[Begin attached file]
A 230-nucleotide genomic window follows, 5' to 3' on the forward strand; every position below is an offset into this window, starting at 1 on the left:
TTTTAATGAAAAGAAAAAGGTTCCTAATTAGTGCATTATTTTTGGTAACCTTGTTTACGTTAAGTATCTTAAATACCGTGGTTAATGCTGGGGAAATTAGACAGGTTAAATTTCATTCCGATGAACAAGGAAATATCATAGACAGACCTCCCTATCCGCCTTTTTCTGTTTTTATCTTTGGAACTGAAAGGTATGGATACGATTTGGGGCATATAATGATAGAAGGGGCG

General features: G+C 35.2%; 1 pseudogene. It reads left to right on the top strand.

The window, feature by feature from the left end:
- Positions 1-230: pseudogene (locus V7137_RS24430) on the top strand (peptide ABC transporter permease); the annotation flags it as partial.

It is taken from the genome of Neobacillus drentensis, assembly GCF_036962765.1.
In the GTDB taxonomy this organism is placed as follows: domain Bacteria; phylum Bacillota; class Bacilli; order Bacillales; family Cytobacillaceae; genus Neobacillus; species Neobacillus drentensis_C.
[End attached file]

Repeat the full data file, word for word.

A 230-nucleotide genomic window follows, 5' to 3' on the forward strand; every position below is an offset into this window, starting at 1 on the left:
TTTTAATGAAAAGAAAAAGGTTCCTAATTAGTGCATTATTTTTGGTAACCTTGTTTACGTTAAGTATCTTAAATACCGTGGTTAATGCTGGGGAAATTAGACAGGTTAAATTTCATTCCGATGAACAAGGAAATATCATAGACAGACCTCCCTATCCGCCTTTTTCTGTTTTTATCTTTGGAACTGAAAGGTATGGATACGATTTGGGGCATATAATGATAGAAGGGGCG

General features: G+C 35.2%; 1 pseudogene. It reads left to right on the top strand.

The window, feature by feature from the left end:
- Positions 1-230: pseudogene (locus V7137_RS24430) on the top strand (peptide ABC transporter permease); the annotation flags it as partial.

It is taken from the genome of Neobacillus drentensis, assembly GCF_036962765.1.
In the GTDB taxonomy this organism is placed as follows: domain Bacteria; phylum Bacillota; class Bacilli; order Bacillales; family Cytobacillaceae; genus Neobacillus; species Neobacillus drentensis_C.